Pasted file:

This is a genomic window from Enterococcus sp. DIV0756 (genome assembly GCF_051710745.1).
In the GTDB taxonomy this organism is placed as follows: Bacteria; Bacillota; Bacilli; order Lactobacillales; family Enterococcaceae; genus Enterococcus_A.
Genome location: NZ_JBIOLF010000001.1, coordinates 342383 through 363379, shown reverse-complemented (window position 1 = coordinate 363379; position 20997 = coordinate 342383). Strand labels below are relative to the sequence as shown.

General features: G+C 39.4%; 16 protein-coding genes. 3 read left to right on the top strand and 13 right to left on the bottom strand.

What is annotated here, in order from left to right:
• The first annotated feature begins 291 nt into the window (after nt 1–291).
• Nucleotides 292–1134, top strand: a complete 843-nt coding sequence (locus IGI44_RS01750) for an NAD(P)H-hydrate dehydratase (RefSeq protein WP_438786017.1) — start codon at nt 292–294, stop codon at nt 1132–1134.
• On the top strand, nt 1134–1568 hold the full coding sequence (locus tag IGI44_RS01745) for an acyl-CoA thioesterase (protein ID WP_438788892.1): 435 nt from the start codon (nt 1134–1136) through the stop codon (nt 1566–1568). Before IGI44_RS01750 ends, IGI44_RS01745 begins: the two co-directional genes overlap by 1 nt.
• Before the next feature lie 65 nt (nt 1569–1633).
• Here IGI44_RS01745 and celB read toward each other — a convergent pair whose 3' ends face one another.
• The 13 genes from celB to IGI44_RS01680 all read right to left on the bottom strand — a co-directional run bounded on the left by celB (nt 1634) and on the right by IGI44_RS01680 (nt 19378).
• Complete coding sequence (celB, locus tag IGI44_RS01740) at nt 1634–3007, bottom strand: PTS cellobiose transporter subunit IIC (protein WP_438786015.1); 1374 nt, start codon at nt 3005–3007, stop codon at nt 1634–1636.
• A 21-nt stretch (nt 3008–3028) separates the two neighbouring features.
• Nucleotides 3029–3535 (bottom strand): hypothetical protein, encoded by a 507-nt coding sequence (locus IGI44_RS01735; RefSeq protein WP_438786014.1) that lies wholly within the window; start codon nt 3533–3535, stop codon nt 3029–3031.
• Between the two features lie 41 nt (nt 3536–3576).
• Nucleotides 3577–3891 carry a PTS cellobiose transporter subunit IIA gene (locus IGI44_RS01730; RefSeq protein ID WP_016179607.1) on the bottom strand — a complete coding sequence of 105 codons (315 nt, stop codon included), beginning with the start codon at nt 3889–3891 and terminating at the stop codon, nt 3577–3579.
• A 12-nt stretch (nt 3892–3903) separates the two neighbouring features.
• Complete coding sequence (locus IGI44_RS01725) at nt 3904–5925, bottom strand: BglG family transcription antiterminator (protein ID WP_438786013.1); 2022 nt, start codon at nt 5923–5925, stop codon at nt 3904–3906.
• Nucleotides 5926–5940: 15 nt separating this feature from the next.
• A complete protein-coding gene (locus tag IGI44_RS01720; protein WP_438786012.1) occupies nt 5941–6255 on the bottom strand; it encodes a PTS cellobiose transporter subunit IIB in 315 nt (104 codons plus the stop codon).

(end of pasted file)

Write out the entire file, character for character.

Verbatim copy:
This is a genomic window from Enterococcus sp. DIV0756 (genome assembly GCF_051710745.1).
In the GTDB taxonomy this organism is placed as follows: Bacteria; Bacillota; Bacilli; order Lactobacillales; family Enterococcaceae; genus Enterococcus_A.
Genome location: NZ_JBIOLF010000001.1, coordinates 342383 through 363379, shown reverse-complemented (window position 1 = coordinate 363379; position 20997 = coordinate 342383). Strand labels below are relative to the sequence as shown.

General features: G+C 39.4%; 16 protein-coding genes. 3 read left to right on the top strand and 13 right to left on the bottom strand.

What is annotated here, in order from left to right:
• The first annotated feature begins 291 nt into the window (after nt 1–291).
• Nucleotides 292–1134, top strand: a complete 843-nt coding sequence (locus IGI44_RS01750) for an NAD(P)H-hydrate dehydratase (RefSeq protein WP_438786017.1) — start codon at nt 292–294, stop codon at nt 1132–1134.
• On the top strand, nt 1134–1568 hold the full coding sequence (locus tag IGI44_RS01745) for an acyl-CoA thioesterase (protein ID WP_438788892.1): 435 nt from the start codon (nt 1134–1136) through the stop codon (nt 1566–1568). Before IGI44_RS01750 ends, IGI44_RS01745 begins: the two co-directional genes overlap by 1 nt.
• Before the next feature lie 65 nt (nt 1569–1633).
• Here IGI44_RS01745 and celB read toward each other — a convergent pair whose 3' ends face one another.
• The 13 genes from celB to IGI44_RS01680 all read right to left on the bottom strand — a co-directional run bounded on the left by celB (nt 1634) and on the right by IGI44_RS01680 (nt 19378).
• Complete coding sequence (celB, locus tag IGI44_RS01740) at nt 1634–3007, bottom strand: PTS cellobiose transporter subunit IIC (protein WP_438786015.1); 1374 nt, start codon at nt 3005–3007, stop codon at nt 1634–1636.
• A 21-nt stretch (nt 3008–3028) separates the two neighbouring features.
• Nucleotides 3029–3535 (bottom strand): hypothetical protein, encoded by a 507-nt coding sequence (locus IGI44_RS01735; RefSeq protein WP_438786014.1) that lies wholly within the window; start codon nt 3533–3535, stop codon nt 3029–3031.
• Between the two features lie 41 nt (nt 3536–3576).
• Nucleotides 3577–3891 carry a PTS cellobiose transporter subunit IIA gene (locus IGI44_RS01730; RefSeq protein ID WP_016179607.1) on the bottom strand — a complete coding sequence of 105 codons (315 nt, stop codon included), beginning with the start codon at nt 3889–3891 and terminating at the stop codon, nt 3577–3579.
• A 12-nt stretch (nt 3892–3903) separates the two neighbouring features.
• Complete coding sequence (locus IGI44_RS01725) at nt 3904–5925, bottom strand: BglG family transcription antiterminator (protein ID WP_438786013.1); 2022 nt, start codon at nt 5923–5925, stop codon at nt 3904–3906.
• Nucleotides 5926–5940: 15 nt separating this feature from the next.
• A complete protein-coding gene (locus tag IGI44_RS01720; protein WP_438786012.1) occupies nt 5941–6255 on the bottom strand; it encodes a PTS cellobiose transporter subunit IIB in 315 nt (104 codons plus the stop codon).